The Rule of Equity addresses some of the issues that affect American Indians. Many of these are unique, starting with the term "American Indian," discussed below. Many they share with other Americans. Imiportant issues include:
Reservations (crime, poverty, etc.)
Societal discrimination and racism
Sports mascots and team names
Scope of sovereignty
One useful source of news involving American Indians is Indian Country Today.
Here is more detail on the controversy about terminology, borrowed from Wikipedia:
Native Americans are more commonly known as Indians or American Indians, and have been known as Aboriginal Americans, Amerindians, Amerinds, Colored, First Americans, Native Indians, Indigenous, Original Americans, Red Indians, Redskins or Red Men. The term Native American was introduced in the United States by academics in preference to the older term Indian to distinguish the indigenous peoples of the Americas from the people of India, and to avoid negative stereotypes associated with the term Indian. Some academics believe that the term Indian should be considered outdated or offensive. Many indigenous Americans, however, prefer the term American Indian. Others point out that anyone born in the United States is, technically, native to America. In this sense, "native" was substituted for "indigenous". Today, people from India (and their descendants) who are citizens of the United States are called Indian Americans or Asian Indians.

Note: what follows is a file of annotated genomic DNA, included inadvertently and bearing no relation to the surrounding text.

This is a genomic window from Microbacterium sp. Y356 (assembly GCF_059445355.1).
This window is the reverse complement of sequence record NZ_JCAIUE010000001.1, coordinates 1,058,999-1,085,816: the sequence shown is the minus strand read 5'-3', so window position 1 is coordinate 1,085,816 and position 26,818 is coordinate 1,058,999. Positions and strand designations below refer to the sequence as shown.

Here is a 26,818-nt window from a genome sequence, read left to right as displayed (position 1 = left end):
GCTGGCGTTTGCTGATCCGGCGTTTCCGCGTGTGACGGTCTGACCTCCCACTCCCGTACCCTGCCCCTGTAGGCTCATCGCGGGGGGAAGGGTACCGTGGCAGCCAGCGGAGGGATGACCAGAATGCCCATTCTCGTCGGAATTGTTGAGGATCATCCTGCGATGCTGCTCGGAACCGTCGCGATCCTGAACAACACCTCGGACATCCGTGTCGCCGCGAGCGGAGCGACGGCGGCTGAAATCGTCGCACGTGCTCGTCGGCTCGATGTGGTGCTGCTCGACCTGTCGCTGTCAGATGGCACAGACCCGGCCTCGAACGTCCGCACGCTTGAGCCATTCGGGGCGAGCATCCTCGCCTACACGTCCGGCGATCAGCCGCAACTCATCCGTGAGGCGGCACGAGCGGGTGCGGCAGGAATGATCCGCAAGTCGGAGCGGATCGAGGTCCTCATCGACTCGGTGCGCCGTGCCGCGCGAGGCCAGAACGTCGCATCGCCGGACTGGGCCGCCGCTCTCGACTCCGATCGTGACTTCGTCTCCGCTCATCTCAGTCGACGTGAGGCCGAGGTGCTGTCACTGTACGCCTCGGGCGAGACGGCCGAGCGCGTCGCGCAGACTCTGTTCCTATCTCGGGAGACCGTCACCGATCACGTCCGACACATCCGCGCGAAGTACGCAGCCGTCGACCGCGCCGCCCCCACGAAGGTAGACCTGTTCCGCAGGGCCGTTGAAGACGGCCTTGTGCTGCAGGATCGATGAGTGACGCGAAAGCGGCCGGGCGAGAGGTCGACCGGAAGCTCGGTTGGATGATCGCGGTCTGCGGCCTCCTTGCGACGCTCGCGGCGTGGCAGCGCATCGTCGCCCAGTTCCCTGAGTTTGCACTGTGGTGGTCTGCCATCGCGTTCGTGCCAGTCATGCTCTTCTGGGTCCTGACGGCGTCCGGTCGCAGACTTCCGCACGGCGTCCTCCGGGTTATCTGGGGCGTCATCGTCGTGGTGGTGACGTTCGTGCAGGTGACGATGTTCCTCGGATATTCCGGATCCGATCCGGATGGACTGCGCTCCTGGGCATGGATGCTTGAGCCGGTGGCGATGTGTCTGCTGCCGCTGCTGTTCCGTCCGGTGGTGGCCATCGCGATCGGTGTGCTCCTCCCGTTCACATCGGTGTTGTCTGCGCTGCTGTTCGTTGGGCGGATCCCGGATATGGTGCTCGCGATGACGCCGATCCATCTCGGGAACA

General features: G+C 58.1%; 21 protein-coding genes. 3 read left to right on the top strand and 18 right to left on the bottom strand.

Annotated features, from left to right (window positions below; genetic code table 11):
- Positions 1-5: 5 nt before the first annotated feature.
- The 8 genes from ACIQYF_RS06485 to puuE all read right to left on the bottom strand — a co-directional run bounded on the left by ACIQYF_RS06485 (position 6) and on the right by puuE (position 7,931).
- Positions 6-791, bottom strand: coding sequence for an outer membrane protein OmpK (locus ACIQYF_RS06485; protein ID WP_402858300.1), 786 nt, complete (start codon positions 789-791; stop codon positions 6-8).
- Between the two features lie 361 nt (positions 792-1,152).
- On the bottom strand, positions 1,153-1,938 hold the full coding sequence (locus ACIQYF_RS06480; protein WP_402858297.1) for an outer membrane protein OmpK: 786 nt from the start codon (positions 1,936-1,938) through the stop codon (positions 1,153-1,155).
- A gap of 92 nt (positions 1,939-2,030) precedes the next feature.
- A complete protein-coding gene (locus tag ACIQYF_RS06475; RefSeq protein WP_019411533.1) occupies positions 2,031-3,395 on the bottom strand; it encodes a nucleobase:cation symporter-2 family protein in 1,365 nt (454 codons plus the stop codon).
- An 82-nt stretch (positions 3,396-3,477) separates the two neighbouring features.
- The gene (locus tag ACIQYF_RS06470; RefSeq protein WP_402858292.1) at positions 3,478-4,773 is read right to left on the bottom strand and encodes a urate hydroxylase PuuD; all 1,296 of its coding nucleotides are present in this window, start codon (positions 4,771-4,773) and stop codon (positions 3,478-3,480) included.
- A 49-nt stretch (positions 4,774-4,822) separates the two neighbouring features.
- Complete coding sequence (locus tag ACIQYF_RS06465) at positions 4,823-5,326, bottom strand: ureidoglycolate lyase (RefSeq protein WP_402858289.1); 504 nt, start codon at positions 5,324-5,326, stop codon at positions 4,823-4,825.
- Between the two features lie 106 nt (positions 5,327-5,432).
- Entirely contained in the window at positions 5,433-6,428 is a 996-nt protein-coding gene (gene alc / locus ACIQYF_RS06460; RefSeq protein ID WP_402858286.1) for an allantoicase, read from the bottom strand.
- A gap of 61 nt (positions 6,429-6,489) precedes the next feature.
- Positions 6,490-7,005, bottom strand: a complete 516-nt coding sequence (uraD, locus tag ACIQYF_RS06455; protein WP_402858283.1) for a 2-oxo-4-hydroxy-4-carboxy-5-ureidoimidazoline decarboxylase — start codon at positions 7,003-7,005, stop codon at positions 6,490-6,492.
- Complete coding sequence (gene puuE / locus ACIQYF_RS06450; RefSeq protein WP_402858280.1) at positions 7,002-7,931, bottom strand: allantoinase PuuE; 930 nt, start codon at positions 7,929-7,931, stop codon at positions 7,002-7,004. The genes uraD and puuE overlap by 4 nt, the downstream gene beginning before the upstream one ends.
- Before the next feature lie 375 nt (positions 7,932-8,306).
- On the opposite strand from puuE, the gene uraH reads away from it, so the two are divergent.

Criticism of the neologism Native American comes from diverse sources. Russell Means, an American Indian activist, opposes the term Native American because he believes it was imposed by the government without the consent of American Indians. He has also argued that the use of the word Indian derives not from a confusion with India but from a Spanish expression En Dio, meaning "in God".
Furthermore, some American Indians question the term Native American because, they argue, it serves to ease the conscience of "white America" with regard to past injustices done to American Indians by effectively eliminating "Indians" from the present. Still others (both Indians and non-Indians) argue that Native American is problematic because "native of" literally means "born in," so any person born in the Americas could be considered "native". The compound "Native American" is generally capitalized to differentiate the reference to the indigenous peoples.
A 1995 U.S. Census Bureau survey found that more Native Americans in the United States preferred American Indian to Native American. Most American Indians are comfortable with Indian, American Indian, and Native American, and the terms are often used interchangeably. The traditional term is reflected in the name chosen for the National Museum of the American Indian, which opened in 2004 on the Mall in Washington, D.C..
Recently, the U.S. Census Bureau has introduced the "Asian-Indian" category to avoid ambiguity for descendants of people from India.